Alice Nuttall

Alice Nuttall



Thesis title: Fur, Fangs and Feathers: Colonial and counter-colonial portrayals of American Indians in young adult fantasy literature

Start year: 2009


  • Dr Eóin Flannery

Research topic

In recent children’s literature, there has been a distinct effort to embrace diversity and multiculturalism, and to include nuanced and non-stereotypical portrayals of non-white characters. Examples such as the works of Malorie Blackman or Randa Abdel-Fattah, which feature young children of colour as protagonists, avoid pitfalls associated with earlier texts, such as stereotyping and tokenism.

However, I argue that many recent children’s and young adult novels, particularly those by authors writing about a culture of which they do not have personal experience, contain similar stereotypes to those found in earlier works. For example, a common trope in young adult fantasy literature is to associate Native peoples with phenomena such as shape-shifting; a cliché remarkably similar to the colonial concept of American Indians as either ‘animalistic’ or ‘closer to nature’.

My thesis analyses the extent to which stereotypes inform the ways that non-Native authors write about American Indian peoples, and examines the methods used by Native authors to ‘write back’ against colonial portrayals of American Indian peoples. By comparing novels written by Native and non-Native authors, I examine the implications of insider and outsider perspectives, and the impacts of these viewpoints on the ways that American Indian characters are represented. My primary texts are Stephenie Meyer’s Twilight saga, Cynthia Leitich Smith’s Tantalize series, and Joseph Bruchac’s novel Wolf Mark.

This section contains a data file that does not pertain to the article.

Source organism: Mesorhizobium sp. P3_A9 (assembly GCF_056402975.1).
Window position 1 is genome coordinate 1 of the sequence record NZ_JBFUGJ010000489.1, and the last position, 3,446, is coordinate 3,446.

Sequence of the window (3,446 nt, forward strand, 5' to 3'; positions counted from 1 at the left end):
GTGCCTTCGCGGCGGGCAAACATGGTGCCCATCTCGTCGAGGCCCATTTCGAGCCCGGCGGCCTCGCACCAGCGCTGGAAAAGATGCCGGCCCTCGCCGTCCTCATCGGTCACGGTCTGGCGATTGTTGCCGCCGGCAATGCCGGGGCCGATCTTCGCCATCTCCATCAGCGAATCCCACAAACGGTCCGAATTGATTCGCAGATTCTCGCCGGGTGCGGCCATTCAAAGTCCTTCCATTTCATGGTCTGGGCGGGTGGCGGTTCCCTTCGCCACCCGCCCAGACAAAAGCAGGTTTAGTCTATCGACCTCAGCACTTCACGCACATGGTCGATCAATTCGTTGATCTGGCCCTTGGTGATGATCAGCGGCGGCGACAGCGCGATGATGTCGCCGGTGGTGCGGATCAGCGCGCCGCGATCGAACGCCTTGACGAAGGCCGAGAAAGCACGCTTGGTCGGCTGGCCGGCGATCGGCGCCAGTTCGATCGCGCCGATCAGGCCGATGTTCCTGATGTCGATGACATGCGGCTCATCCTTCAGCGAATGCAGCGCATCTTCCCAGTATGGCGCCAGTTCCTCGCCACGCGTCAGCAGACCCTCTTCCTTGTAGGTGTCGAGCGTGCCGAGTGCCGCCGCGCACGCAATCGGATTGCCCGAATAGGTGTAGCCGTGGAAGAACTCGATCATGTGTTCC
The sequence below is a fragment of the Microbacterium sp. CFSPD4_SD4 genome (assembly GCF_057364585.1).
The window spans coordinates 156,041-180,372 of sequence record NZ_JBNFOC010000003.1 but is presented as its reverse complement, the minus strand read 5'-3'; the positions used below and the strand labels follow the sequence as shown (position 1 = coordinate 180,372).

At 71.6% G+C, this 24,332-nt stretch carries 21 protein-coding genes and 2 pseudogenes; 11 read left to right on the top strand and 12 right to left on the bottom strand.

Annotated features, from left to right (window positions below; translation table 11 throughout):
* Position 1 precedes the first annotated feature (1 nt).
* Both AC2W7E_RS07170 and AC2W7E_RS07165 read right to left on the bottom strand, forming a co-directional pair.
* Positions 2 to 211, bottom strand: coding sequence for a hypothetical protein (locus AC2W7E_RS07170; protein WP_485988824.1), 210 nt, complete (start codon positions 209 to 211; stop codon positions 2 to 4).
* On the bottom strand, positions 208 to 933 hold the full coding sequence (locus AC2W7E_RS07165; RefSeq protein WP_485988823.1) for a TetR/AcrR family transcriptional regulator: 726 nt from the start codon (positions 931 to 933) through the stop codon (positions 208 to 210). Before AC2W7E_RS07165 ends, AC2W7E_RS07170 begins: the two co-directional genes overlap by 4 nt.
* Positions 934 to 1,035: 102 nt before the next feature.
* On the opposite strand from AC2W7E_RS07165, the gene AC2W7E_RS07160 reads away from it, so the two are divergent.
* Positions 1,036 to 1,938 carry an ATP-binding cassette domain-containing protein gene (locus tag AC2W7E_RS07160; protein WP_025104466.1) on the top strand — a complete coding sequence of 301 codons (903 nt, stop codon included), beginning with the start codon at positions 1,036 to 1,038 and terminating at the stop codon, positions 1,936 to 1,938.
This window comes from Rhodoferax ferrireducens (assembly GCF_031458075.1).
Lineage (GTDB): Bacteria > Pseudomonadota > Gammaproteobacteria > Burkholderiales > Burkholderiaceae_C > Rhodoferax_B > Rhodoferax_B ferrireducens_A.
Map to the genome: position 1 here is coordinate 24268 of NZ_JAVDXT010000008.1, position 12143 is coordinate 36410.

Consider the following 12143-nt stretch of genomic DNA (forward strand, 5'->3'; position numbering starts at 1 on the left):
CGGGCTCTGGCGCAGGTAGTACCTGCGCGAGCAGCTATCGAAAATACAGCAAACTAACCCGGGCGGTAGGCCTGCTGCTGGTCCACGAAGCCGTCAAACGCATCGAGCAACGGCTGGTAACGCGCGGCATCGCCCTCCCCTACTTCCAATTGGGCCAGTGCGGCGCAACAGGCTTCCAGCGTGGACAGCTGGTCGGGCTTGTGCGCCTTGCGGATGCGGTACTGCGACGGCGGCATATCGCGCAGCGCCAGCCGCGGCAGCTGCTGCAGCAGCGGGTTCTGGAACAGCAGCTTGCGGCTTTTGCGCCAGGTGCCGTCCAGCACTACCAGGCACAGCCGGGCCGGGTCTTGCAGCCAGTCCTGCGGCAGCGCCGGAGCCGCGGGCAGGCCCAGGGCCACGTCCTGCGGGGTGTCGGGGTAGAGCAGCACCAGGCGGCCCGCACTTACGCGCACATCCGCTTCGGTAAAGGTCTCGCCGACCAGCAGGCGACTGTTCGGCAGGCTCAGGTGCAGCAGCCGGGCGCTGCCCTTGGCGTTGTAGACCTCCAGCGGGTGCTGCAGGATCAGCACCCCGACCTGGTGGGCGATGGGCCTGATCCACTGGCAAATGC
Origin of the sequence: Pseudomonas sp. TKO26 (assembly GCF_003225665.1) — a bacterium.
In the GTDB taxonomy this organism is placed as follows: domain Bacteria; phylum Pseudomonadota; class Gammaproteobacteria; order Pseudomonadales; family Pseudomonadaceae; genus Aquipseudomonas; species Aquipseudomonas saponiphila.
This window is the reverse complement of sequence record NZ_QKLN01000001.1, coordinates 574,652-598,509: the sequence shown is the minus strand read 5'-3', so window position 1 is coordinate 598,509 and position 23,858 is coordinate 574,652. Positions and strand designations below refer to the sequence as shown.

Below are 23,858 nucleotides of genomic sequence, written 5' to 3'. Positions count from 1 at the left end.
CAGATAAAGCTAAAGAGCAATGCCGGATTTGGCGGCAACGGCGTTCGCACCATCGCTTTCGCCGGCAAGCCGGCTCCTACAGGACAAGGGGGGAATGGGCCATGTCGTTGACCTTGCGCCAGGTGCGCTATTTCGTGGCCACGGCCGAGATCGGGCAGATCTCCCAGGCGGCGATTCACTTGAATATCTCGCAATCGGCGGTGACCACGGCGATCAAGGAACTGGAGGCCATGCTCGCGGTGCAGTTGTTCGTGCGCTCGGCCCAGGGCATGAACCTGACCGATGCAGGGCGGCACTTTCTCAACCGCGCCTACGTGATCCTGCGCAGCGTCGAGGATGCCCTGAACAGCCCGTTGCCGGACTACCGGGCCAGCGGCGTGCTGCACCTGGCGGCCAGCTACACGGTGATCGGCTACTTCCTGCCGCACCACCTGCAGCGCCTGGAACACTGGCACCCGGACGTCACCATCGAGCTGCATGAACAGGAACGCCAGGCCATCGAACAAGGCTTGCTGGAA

Postcolonialism, children’s literature, North America, American Indian literature

General research interests

Postcolonial literature, children’s and young adult literature, pop culture, American Indian literature

Work in progress

  • The Unstable Body: Jacob, George, Lucas, and the perils of being a teenage werewolf – conference paper for Civilising Bodies, University of Exeter
  • The Problem of Leah: The Native female body in the Twilight saga – journal article

Teaching experience

  • U67012 Skills and Creative Strategies for English
  • Associate Lecturer, Semester 1, 2011 and 2012


Conference papers

  • Wand Privilege: Perceptions of superiority and inferiority in wizarding society, ‘Magic is Might’ Conference, University of Limerick, 23–24 July 2012
  • How is the Red Man Read? Disney’s Native Americans, Global Youth Conference, University of Kent in Canterbury, 24 October 2009
  • Words of Violence: Savages, monsters, and (neo)colonial writing), ‘Worlds of Violence’ Conference, University of Essex, 9 September 2009

Book chapters

  • “Said Hufflepuff/I’ll teach the lot/And treat them just the same”: Harry Potter and the Illusion of Inclusion, in The Sociology of Harry Potter, edited by Jenn Sims (2012)

Academic and professional training

  • Oxford Brookes Associate Lecturer course, September 2012–February 2013
  • MA English Studies, Oxford Brookes University, September 2008–June 2009
    Dissertation: The Appropriated Alice: Appropriations of Lewis Carroll’s Alice novels in children’s literature and culture
  • BA Hons English Literature, University of Southampton, October 2005–June 2008

Other experience and professional activities

I have worked as a volunteer steward at the Story Museum in Oxford since summer 2012, and have participated in the Oxford Children’s Literature and Youth Culture Colloquium since 2009.

I enjoy creative writing, and have published two webcomics, Footloose and Cherry. I also led a creative writing workshop at St Gregory the Great’s School in Oxford (2009).